New YorkState and the communities along the canal have put forth a great effort to revitalize the canal as a recreational resource. Do you think that the canal system will be restored as a shipping channel?
It's hard to say. That kind of water transport is fairly cheap, and we may need it again. We are very fortunate that we didn't allow that system to deteriorate.
I did an internet search the other day and came up with 398 houses for sale in the city of Rochester for under $50,000. Do you think it would be a smart idea to buy one?
That's hard to say. They might represent a good investment in the long run. A lot of the neighborhoods in central cities may come back in ways that we can now not imagine.
Do you think that the decline of the manufacturing base in places like Rochester has an environmental upside?
I think we can get a little neurotic about it. We are certainly neurotic about the brownfields. We have a lot of industrial brownfields where industrial processes occurred, but it doesn't mean that we can't build on them or live on them successfully. Obviously you would have to take it on a case-by-case basis, but right now I think we are hyper-super-ultra-excessively sensitive about it. It is one thing to garden on a place; it is another thing to build masonry buildings on sites that are basically capped.
Part of the reason that you can't easily predict exactly what is going to happen has to do with the nature of how human societies change. You can describe it as emergent self-organizing behavior, just as the suburbs represented a kind of emergent self-organizing behavior in response to super-abundant cheap fossil fuels. There wasn't a malign intelligence behind it. The devil didn't make Greece and Henrietta. The pattern replicates itself all over America. It is not like the suburbs of Rochester are that special.
It is clear that humans are pretty good at organizing themselves into whatever seems to work best right now. People are resourceful, and it's true that there is such a thing as true human ingenuity. People do these things in the face of necessity and desperation. You'll have a situation where you have a society that no longer has cheap energy, but things still need to get done. People still need to be fed. People still need to be clothed. People still need to move from point A to point B.
One of the biggest complaints about Rochester is the weather.
I'm not sure I would make plans for the city of Rochester based on what the weather will be in 10 years. There are plenty of places in the world where the weather ain't that wonderful. Oslo, Copenhagen, Stockholm, Edinburgh, Dublin. These are places that don't have nice weather, but they have among other things a beautiful public realm that people care about. There are plenty of ways to live in cold weather and be rewarded on a daily basis, to have beautiful places to pass through on your way from home to work.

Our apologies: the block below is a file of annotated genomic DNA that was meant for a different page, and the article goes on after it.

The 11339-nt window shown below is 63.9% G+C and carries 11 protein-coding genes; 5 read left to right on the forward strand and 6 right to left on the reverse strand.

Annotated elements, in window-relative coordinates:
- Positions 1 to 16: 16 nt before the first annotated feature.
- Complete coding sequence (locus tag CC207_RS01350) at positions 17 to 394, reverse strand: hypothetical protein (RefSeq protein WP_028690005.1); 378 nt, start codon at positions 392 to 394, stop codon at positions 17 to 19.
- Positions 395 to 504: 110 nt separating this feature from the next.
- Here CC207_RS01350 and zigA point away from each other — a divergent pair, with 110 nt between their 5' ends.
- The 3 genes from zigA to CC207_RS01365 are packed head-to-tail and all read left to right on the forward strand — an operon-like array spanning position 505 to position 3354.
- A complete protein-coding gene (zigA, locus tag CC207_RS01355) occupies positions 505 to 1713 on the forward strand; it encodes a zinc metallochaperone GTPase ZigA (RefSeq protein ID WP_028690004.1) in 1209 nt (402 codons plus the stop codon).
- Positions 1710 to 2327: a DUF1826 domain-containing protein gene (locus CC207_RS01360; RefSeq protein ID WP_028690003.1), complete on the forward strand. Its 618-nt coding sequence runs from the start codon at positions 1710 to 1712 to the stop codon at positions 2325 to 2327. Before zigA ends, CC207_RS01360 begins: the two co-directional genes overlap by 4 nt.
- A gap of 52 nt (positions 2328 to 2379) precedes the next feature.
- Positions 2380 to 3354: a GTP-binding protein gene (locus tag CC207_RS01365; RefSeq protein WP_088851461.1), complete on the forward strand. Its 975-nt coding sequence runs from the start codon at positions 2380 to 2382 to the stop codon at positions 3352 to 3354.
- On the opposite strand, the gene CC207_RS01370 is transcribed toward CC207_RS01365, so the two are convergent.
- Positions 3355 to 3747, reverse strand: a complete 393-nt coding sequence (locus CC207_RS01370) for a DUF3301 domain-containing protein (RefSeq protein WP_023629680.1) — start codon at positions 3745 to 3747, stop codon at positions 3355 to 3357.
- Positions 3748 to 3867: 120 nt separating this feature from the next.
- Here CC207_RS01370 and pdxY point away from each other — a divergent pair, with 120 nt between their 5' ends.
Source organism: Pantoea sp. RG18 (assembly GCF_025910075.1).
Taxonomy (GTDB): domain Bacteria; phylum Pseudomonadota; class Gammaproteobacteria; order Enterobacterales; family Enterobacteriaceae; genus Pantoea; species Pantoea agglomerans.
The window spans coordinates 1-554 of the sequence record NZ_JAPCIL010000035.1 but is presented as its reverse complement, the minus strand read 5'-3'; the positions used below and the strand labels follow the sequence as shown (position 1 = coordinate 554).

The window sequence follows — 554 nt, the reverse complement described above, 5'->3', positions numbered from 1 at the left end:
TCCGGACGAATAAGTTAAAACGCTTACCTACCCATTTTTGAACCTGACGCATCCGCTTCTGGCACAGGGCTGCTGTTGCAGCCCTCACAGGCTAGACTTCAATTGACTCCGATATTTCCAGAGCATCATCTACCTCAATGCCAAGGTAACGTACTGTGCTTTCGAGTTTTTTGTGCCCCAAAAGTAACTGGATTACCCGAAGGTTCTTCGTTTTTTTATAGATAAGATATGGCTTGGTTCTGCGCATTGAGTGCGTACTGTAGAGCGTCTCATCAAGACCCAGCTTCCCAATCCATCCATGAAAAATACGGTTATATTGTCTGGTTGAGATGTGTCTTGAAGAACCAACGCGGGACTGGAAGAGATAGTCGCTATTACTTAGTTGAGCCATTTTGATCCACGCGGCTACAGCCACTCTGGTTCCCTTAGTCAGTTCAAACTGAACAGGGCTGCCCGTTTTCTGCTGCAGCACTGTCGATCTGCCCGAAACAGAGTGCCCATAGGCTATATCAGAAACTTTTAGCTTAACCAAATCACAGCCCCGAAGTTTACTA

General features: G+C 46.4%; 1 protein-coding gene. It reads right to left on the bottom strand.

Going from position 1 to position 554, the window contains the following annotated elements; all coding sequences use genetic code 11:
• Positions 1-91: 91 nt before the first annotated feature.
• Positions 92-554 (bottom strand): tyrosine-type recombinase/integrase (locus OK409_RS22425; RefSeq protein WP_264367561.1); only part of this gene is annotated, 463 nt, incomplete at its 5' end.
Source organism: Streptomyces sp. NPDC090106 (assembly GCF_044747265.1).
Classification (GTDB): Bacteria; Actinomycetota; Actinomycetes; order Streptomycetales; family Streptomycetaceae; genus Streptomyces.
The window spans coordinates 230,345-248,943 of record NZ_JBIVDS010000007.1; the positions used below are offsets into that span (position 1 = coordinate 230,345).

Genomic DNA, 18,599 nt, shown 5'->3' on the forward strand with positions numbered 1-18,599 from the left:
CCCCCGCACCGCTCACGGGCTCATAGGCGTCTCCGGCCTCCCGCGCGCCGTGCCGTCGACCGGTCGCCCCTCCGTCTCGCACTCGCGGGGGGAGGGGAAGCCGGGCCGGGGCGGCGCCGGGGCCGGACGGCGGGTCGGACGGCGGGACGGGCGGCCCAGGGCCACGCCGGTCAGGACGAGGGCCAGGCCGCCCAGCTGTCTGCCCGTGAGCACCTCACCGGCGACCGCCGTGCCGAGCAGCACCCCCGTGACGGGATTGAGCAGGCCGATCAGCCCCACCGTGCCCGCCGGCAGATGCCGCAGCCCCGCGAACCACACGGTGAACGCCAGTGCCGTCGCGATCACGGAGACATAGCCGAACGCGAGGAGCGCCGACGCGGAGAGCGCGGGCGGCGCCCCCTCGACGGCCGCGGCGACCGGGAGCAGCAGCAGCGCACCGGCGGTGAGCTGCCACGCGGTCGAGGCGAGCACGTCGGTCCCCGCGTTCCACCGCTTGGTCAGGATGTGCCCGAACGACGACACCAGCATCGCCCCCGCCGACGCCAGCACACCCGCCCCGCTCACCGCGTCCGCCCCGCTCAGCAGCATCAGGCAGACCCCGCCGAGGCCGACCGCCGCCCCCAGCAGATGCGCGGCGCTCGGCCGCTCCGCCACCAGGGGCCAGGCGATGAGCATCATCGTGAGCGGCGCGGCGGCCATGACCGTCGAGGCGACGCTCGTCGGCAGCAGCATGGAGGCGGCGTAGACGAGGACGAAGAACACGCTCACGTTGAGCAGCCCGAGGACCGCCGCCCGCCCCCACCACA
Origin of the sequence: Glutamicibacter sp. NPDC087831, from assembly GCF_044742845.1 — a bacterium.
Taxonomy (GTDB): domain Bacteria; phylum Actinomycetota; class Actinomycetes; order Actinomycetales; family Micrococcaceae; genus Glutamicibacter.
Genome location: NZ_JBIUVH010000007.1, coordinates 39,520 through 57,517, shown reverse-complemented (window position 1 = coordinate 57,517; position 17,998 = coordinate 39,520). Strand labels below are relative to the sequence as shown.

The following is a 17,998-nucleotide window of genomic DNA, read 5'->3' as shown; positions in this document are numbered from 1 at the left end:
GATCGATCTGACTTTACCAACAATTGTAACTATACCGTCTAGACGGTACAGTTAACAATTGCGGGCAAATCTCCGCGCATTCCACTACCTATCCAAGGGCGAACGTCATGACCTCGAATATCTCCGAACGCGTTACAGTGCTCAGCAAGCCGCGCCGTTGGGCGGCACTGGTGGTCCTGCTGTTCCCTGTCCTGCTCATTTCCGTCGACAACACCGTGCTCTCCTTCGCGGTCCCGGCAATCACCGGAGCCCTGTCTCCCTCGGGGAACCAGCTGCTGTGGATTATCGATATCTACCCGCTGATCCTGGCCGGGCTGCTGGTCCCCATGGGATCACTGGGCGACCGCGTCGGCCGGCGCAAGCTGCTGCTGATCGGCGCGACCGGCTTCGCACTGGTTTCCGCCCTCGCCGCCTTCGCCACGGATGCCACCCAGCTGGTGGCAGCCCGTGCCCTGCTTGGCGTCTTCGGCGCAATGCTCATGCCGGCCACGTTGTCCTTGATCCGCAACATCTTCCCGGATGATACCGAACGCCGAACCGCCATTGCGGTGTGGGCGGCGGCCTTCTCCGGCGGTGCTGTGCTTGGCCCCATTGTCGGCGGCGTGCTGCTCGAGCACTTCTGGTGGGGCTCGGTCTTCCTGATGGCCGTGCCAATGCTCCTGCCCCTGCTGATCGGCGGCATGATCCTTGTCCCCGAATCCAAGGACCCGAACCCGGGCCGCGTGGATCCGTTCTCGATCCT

The weather in Paris isn't even that wonderful, though it's a little bit better than Oslo. Yet it is not as if the people in Paris are miserable. Why? Because they have a beautiful city that was consciously created to be beautiful.
In Rochester you are completely unrewarded, because the streetscape sucks. The public realm has been given no thought whatsoever and no care. We're so much in the habit of not caring and not thinking about it that the result is that we have exactly what we deserve. We have a human habitat that is not worth living in.
That is another thing that is not so special about Rochester. The public realm in Albany sucks, too. It also sucks in Worcester, Mass, and in Wilmington, Delaware, and in Charlotte, North Carolina, and in Austin, Texas, and in Albuquerque.
I'd like to think Rochester has a few advantages that other cities don't. Rochester has a pre-car infrastructure.
That is quite true, but you can say that about a lot of Eastern cities. They have what I would call a basic civic armature that you could build on, but you have to follow the pattern. You have to return to the pattern, and we have not been accustomed to that for a long, long time.